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Africa

Sassou Nguesso clings to power in Congo-Brazzaville

President Sassou Nguesso of Congo-Brazzaville has been in office for 31 years and is seeking re-election on Sunday. The opposition failed to agree on a common candidate to stand against him.

President Dennis Sassou Nguesso of Congo-Brazzaville wants to extend his stay in power and is running for another term at elections on Sunday (20.03.2016). He has been running a highly visible campaign.

"It is almost impossible to overlook the new airports, the roads, the contracts and the investors," said Bernadin Gavet, spokesperson for the party youth league in his campaign team.

Veneer of democracy

Sassou Nguesso says he can guarantee peace and development in Congo-Brazzaville. He proclaims on his website that "17,000 kilometers (10,600 miles) of new roads have been built across the country." With the exception of the five years between 1992 and 1997, he has ruled Congo-Brazzaville since 1979. His opponents say the country has stagnated during his decades in power. "It is a dictatorship," one supporter of rival candidate Jean-Marie Michel Mokoko told DW. "There are no jobs for young people. We are fed up. We want a best possible Congo-Brazzaville, like the old days."

Congolese General Jean-Marie Michel Mokoko © Getty Images/AFP/I. Sanogo

Jean-Marie Michel Mokoko was briefly detained after announcing his candidacy

He was referring to those years of democracy in the 1990s when Congo-Brazzaville was governed by Pascal Lissouba. Then came the civil war and Sassou Nguesso seized power by force once again and authoritarian rule returned.

Andreas Mehler, expert on Central Africa and head of the Arnold Bergsträsser Institute for Cultural Studies, believes that not much of those "truly democratic times" at the beginning of the 1990s has survived. "Congo-Brazzaville just has a veneer of democracy," Mehler told DW. It may be a multiparty system, but it doesn't really permit any genuine choice of alternatives.

"Sassou Nguesso and his party henchmen keep a tight grip on the country and profit financially as a result," Mehler said. Among the seven opposition candidates, there are several who are loyal to the government and who cannot really be considered rivals.

Opposition fragmented

Jean-Marie Michel Mokoko, also known as "J3M", is the main opposition candidate worthy of the name. The regime views him with suspicion because as a general and former presidential adviser, he is familiar with the inner workings of government. Shortly after Mokoko announced at the beginning of the year that he was running for the presidency, a video surfaced allegedly showing him planning a coup. "He was briefly detained, but then released," Mehler said.

Market in Brazzaville Copyright: Getty Images/AFP

Congo-Brazzaville has been hit by the fall in the price of oil, its chief export

The presidential campaign of Romain Baedel Soussa, chairman of the Committee for Resistance and Action for Congo, (CRAC), came to an abrupt end. Soussa, who lives in France, made the journey to Congo-Brazzaville in January in order to pay the deposit for his candidacy. "When I arrived in Congo, I tried to access my bank account. But it no longer existed," he said. After encountering several other bureaucratic obstacles, he was forced to abandon his campaign. Opposition groups joined forces to form an alliance in January, but they failed to agreed on a common candidate, thereby diminishing their chances of success at the polls.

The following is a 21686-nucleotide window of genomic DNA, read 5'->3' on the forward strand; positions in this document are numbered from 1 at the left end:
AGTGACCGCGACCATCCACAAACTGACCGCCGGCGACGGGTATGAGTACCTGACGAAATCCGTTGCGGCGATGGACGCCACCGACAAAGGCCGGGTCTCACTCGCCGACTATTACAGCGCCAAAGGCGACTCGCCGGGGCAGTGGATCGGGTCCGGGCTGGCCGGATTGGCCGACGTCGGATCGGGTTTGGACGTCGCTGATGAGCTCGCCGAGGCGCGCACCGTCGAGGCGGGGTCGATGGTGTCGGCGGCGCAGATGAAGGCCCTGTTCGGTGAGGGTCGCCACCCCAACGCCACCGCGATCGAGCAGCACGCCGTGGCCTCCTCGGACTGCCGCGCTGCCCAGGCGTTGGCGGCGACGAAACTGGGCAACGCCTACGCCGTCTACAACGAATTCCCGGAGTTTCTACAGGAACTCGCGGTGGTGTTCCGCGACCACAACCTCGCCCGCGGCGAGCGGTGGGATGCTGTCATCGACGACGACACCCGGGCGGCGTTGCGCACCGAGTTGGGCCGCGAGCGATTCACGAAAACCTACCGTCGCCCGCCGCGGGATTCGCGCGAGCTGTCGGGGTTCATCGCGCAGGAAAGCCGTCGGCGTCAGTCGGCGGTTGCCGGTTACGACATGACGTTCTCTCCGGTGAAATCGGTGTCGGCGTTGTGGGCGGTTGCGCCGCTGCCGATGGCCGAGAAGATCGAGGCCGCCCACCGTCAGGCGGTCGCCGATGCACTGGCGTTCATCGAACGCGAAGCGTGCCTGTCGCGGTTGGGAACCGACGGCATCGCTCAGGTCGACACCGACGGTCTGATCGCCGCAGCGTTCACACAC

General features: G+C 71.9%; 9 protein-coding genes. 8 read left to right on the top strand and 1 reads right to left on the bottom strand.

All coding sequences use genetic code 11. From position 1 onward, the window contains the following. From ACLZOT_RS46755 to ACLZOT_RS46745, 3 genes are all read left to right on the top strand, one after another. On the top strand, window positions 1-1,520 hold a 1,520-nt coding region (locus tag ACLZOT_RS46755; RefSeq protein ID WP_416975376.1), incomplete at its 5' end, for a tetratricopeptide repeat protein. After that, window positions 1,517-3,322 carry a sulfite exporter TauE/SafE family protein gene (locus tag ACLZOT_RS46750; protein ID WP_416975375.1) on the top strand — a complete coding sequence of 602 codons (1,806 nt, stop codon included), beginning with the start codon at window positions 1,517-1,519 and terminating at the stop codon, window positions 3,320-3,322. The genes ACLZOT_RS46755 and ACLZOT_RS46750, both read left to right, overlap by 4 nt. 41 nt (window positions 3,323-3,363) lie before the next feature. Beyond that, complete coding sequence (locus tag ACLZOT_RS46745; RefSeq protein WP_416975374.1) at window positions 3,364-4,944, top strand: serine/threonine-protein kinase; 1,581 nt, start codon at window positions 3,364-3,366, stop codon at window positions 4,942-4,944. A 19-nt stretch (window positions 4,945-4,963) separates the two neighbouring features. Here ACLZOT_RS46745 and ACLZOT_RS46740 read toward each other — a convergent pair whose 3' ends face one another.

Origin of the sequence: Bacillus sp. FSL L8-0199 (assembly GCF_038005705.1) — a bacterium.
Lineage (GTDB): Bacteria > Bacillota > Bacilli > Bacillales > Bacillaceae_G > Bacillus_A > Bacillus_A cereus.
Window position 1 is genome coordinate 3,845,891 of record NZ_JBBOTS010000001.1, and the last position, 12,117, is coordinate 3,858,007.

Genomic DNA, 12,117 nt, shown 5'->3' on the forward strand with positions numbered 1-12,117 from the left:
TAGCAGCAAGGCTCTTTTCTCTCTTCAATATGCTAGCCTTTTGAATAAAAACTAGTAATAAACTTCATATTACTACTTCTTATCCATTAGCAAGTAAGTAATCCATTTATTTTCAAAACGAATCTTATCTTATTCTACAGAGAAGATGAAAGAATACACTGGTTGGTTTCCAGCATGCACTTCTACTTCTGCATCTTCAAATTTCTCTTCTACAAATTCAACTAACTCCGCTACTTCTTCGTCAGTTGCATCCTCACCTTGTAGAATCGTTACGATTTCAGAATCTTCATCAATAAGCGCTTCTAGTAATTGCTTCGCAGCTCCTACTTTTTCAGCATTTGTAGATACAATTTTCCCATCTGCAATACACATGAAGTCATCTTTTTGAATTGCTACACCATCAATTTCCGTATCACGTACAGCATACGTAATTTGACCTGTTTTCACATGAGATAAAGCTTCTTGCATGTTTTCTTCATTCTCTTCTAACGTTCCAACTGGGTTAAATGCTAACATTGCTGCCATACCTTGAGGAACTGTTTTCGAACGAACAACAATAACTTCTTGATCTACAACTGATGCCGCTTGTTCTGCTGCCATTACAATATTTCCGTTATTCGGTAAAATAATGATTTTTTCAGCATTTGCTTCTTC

Sassou Nguesso pushed through changes to the constitution in a referendum last October, altering the term and age limits which would have barred the 72-year-old from standing for another seven year term.

After the results of the referendum were announced, he tweeted that he was "proud to be Congolese." But the vote was highly controversial and accompanied by protests in which four people died.

In the region, meanwhile, Sassou Nguesso continues to burnish his image as a peacemaker and is mediating in the conflict in Central African Republic. "He has become something of an "elder statesman" and following the death of Gabonese President Omar Bongo, he has become the region's most important mediator," said Mehler. One reason is that there are relatively few properly functioning democracies in power in the region. The relative stability of his government is seen as a sufficient qualification for the mediator role.

But poverty is getting worse in Congo-Brazzaville and is being exacerbated by the decline in the price of oil, which is the country's chief export. Unrest in the population is growing and some people worried about possible post-election violence have already left the capital Brazzaville. There will not be any observers monitoring the elections. There is not enough at stake, said Mehler. The European Union can only afford three election monitoring missions a year and nobody is expecting anything to change in Congo-Brazzaville anyway.

Severin Arsene and Carole Assignon contributed to this report

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